Building a Career in Industrial-Organizational Psychology Simplified + Free Worksheet

The workplace of today is quickly changing. The young generation is now starting their careers. Additionally, technology is quickly altering where individuals work as well as how they interact and communicate. Employers are in growing need of qualified experts who can assist them in meeting the varied demands of a multigenerational and multicultural workforce if they are to stay up. To be competitive, organizations want leaders who can create and manage effective and efficient procedures. Industrial-organizational psychology is frequently a basis for people who have the expertise and abilities to manage these complicated difficulties. We provide a thorough summary of what an industrial-organizational psychology job can entail in this post. Additionally, you’ll get useful advice on how to develop a fruitful career in this dynamic industry.

What Is Industrial-Organizational Psychology?

The American Psychological Association (APA) defines industrial-organizational (I/O) psychology as the study and improvement of human behaviors within teams, organizations, and the workplace.

According to the American Psychological Association, “the specialty of industrial-organizational psychology deals with issues of recruitment, selection, and placement, development, and training performance evaluation, workplace reward and motivation systems, overall job satisfaction, the structure of work and human factors, organizational development, and consumer behavior.” 

Industrial-organizational psychologists do not practice as therapists. They do not assist individuals in resolving mental health or social issues. Instead, I/O psychologists are concerned with business. Their goal, in general, is to assist individuals and businesses in developing sustainable practices to enhance the workplace for employees and to develop efficient procedures to increase productivity and profitability. The study of workplace behavior is the focus of industrial-organizational (I-O) psychology. Human resources, employee training, marketing and sales, and organizational growth are all areas where these professionals utilize psychological ideas. I-O psychologists frequently use research to increase workplace efficiency, identify individuals best suited for specific occupations, and conduct product testing.

What Do Industrial-Organizational Psychologists Do?

I-O psychology is a broad discipline with several career prospects. Many I-O psychologists work in business, in areas such as productivity levels, employee training, evaluation, and human resources. Other I-O psychologists are involved in research or teaching. Human-computer interface and human factors are two further areas of specialization in I-O psychology. There are also consulting possibilities for skilled I-O psychologists. Specific responsibilities are heavily influenced by where professionals work and the sort of company in which they operate. An I-O psychologist, for example, may serve a specific company to assist identify and educate the best personnel for certain professions. In other cases, an I-O psychologist may evaluate firm policies and procedures to enhance efficiency and production.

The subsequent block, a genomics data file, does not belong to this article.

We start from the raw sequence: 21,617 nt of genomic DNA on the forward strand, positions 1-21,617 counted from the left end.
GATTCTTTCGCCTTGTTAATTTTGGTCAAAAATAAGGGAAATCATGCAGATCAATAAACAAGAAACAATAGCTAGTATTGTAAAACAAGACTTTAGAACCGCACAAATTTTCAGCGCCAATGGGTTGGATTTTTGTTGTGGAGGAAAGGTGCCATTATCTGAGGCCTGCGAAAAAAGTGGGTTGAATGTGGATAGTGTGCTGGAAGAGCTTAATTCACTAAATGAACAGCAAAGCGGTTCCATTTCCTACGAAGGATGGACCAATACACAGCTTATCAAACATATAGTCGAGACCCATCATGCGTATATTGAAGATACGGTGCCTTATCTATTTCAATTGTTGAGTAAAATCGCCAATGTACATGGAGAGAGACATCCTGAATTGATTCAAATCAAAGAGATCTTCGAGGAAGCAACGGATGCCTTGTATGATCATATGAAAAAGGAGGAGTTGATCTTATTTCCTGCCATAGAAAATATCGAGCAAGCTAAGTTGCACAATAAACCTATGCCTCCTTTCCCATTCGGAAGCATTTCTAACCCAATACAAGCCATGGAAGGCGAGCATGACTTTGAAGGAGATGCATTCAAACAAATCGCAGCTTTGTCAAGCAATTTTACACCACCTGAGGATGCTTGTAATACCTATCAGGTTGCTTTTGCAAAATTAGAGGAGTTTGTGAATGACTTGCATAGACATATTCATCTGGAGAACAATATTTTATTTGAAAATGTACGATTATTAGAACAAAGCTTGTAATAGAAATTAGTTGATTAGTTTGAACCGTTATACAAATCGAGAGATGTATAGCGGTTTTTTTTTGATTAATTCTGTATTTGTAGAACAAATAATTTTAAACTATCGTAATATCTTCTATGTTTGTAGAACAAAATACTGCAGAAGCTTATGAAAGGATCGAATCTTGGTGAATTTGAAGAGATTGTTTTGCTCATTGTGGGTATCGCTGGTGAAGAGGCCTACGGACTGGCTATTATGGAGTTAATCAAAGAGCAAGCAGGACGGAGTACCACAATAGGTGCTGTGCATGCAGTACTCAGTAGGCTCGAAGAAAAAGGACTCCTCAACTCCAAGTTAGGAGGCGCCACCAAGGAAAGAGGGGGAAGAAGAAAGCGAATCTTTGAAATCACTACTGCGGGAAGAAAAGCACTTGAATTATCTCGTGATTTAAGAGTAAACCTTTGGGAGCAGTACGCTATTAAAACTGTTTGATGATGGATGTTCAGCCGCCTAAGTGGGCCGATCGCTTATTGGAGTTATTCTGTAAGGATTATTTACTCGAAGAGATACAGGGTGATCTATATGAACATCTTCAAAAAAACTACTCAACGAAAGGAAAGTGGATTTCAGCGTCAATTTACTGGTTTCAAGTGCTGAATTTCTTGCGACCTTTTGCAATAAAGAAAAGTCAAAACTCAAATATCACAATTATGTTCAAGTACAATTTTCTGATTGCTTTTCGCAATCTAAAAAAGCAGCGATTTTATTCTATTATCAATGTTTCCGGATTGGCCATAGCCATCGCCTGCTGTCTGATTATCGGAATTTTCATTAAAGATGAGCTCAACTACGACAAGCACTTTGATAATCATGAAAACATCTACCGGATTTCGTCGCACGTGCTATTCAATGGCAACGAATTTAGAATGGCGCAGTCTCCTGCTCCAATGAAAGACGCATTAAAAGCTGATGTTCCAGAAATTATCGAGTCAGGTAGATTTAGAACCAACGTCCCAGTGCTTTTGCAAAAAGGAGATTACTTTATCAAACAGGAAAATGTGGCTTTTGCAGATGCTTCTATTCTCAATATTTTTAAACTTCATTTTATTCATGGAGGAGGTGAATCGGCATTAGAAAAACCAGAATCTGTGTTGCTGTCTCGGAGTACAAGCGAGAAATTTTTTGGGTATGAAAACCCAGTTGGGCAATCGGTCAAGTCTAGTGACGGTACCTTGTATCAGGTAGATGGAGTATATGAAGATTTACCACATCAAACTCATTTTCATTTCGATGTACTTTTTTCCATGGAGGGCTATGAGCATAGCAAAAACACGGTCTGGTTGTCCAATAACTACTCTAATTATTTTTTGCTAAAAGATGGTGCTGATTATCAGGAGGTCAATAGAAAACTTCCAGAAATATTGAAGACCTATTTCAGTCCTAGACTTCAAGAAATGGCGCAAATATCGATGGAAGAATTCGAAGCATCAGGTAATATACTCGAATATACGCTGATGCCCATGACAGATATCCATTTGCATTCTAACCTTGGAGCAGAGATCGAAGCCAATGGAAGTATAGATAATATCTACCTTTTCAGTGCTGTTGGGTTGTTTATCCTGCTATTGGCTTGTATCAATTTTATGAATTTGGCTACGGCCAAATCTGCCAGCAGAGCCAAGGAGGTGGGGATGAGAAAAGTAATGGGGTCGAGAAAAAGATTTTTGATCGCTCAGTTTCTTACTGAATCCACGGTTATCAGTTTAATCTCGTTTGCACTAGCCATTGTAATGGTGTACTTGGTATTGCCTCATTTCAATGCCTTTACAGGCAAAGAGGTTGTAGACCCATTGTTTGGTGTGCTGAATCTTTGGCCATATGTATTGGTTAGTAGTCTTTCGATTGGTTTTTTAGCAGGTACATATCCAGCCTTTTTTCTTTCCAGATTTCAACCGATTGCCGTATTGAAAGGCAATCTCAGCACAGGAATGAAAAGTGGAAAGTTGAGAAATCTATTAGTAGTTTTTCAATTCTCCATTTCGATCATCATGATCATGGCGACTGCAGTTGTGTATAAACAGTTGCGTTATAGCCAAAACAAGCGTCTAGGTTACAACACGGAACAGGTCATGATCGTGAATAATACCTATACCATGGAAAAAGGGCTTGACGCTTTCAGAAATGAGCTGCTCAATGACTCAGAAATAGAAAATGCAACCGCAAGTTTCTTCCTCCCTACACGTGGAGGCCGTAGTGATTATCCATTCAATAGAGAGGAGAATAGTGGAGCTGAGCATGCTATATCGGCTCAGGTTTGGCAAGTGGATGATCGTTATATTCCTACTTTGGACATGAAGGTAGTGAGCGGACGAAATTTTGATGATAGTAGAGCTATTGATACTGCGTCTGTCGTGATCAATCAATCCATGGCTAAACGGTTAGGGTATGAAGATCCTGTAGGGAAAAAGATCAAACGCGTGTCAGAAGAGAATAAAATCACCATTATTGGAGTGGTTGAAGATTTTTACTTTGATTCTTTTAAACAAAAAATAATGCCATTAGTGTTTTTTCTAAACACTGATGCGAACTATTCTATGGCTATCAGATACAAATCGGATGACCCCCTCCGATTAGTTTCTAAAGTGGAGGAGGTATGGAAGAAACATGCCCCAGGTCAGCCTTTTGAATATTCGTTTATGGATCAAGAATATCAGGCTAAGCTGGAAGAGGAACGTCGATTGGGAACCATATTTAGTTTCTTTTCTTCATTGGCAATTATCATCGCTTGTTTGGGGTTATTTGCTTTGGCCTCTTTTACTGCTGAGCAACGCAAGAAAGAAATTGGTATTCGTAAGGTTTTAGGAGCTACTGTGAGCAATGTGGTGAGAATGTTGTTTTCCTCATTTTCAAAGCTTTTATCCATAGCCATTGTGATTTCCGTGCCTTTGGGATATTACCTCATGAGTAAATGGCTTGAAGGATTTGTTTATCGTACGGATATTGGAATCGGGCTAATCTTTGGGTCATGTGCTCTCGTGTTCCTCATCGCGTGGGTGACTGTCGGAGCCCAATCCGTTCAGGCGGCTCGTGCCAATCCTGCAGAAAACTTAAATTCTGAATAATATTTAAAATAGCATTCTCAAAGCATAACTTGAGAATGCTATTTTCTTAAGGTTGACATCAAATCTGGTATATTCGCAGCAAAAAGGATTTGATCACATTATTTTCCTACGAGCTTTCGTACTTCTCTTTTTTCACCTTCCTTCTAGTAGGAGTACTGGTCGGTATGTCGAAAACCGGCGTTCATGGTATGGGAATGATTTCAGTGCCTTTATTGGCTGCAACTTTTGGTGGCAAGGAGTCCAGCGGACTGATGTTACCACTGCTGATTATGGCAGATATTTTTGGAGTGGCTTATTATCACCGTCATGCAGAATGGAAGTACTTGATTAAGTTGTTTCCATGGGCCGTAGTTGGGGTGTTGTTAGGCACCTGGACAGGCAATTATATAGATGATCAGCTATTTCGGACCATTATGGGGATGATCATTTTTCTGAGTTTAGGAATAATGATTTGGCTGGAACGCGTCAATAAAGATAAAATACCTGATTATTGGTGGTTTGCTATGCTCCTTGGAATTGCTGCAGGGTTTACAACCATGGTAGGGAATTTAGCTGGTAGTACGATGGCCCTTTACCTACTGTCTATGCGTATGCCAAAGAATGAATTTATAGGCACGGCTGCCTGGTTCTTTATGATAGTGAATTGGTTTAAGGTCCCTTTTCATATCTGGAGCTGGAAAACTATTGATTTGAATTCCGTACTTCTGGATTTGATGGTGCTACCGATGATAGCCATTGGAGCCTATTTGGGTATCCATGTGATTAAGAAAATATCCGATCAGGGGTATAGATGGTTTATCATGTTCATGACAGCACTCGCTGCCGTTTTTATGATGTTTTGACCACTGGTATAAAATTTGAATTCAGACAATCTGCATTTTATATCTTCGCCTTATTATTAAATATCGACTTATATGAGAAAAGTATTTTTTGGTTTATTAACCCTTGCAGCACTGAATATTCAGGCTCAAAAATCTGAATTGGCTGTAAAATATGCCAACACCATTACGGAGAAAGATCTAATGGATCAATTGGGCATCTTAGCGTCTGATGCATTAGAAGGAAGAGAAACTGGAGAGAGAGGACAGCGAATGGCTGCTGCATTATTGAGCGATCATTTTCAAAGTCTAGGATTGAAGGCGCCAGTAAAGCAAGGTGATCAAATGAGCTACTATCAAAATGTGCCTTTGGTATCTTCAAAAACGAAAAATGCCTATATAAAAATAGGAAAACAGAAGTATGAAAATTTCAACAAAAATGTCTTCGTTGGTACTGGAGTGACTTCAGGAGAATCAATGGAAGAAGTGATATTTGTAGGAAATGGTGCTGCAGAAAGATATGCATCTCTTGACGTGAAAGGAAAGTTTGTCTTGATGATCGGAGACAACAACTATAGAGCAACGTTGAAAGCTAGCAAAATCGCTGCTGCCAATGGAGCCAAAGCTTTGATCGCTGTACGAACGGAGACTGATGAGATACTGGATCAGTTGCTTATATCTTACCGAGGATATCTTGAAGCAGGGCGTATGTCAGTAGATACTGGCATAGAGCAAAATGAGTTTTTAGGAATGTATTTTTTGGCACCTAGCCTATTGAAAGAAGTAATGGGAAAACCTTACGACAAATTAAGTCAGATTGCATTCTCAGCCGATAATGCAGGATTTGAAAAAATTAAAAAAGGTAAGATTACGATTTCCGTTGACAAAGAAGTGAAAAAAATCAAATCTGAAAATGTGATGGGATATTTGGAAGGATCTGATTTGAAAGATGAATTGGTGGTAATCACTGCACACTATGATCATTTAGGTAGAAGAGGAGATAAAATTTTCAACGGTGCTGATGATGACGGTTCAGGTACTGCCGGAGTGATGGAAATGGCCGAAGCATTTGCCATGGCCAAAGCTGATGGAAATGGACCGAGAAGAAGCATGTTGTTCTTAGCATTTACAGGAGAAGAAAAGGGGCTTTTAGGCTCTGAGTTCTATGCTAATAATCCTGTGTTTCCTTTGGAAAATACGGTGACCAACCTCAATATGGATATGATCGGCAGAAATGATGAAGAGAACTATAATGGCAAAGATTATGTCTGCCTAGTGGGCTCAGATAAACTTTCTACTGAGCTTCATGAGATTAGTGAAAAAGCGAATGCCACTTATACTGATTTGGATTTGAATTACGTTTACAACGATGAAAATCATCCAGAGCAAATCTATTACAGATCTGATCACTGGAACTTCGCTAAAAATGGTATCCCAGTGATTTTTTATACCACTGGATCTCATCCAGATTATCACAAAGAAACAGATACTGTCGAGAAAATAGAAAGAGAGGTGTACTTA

Why Choose a Career in Industrial-Organizational Psychology?

Industrial-organizational psychology is a vibrant area that may astound you with its breadth and depth of prospects. Here are just a handful of the numerous reasons why you should think about a career in this intriguing field.

  1. You get to assist others.

Industrial-organizational psychologists seek to ensure that workplaces are as safe, productive, and enjoyable as possible. As an I/O psychologist, you may assist employees in improving their job performance, negotiating better pay and working conditions, creating more inclusive work environments, or resolving workplace issues.

  1. You may find job in almost any industry.

Here are just a handful of the many jobs available for industrial-organizational psychologists:

  • Public sector companies
  • Labor unions
  • Multinational companies
  • Elementary and high schools
  • State and national government agencies
  • Manufacturing companies
  • Colleges and universities
  • Hospitals and other healthcare facilities
  • Marketing and advertising firms
  • Any company, small or large, with an HR department
  1. You can locate a job that matches your talents and duties.

You may do research and data analysis as an I/O psychologist. You might create and implement employee education and training initiatives. You may concentrate on company efficiency and safety. You may concentrate on workplace inclusion and diversity. You might improve your hiring and retention practices. Your route will be determined by your own persona and skill set.

  1. Excellent salary

The salary that an I-O psychologist gets is fairly good. Although, your income and lifetime earning potential will be greatly influenced by your professional path, including your location, industry, kind of job, education level and length of experience. It might also rely on whether you want to work as an internal team member or as an external consultant, and if you want to be an individual contributor or progress into management.

How Much Do Industrial-Organizational Psychologists Usually Earn?

Typical earnings for I-O psychologists vary greatly based on criteria such as degree level and employment type. The average salary for I-O psychologists in 2015, according to the Society for Industrial and Organizational Psychology (SIOP), was:

  • Starting pay for a master’s degree holder is $84,500.
  • Starting pay for a PhD graduate is $118,818.
  • $101,000 for academic purposes
  • $113,000 for a practitioner

According to the US Department of Labor, the median annual compensation for industrial-organizational psychologists was $97,260 in May 2018. The bottom 10% earned less than $51,350, while the top 10% earned more than $192,150.

The Indian salary bracket for I-O psychologists is shown this image: